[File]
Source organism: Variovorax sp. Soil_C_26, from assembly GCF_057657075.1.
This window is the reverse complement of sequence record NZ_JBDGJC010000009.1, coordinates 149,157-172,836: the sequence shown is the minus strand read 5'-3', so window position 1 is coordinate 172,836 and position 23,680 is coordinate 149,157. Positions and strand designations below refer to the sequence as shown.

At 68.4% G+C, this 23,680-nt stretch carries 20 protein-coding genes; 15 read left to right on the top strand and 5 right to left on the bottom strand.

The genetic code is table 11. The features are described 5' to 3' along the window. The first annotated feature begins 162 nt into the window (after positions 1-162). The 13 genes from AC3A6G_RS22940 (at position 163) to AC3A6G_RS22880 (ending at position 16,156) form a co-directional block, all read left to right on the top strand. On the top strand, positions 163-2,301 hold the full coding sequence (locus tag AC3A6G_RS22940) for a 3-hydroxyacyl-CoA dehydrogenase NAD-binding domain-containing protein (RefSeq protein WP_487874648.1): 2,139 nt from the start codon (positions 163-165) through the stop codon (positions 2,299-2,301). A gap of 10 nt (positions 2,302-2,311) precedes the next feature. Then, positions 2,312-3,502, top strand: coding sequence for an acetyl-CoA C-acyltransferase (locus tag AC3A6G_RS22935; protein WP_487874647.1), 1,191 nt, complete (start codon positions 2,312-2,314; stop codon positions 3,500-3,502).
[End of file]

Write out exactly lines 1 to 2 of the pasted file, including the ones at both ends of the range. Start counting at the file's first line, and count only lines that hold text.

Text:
Source organism: Variovorax sp. Soil_C_26, from assembly GCF_057657075.1.
This window is the reverse complement of sequence record NZ_JBDGJC010000009.1, coordinates 149,157-172,836: the sequence shown is the minus strand read 5'-3', so window position 1 is coordinate 172,836 and position 23,680 is coordinate 149,157. Positions and strand designations below refer to the sequence as shown.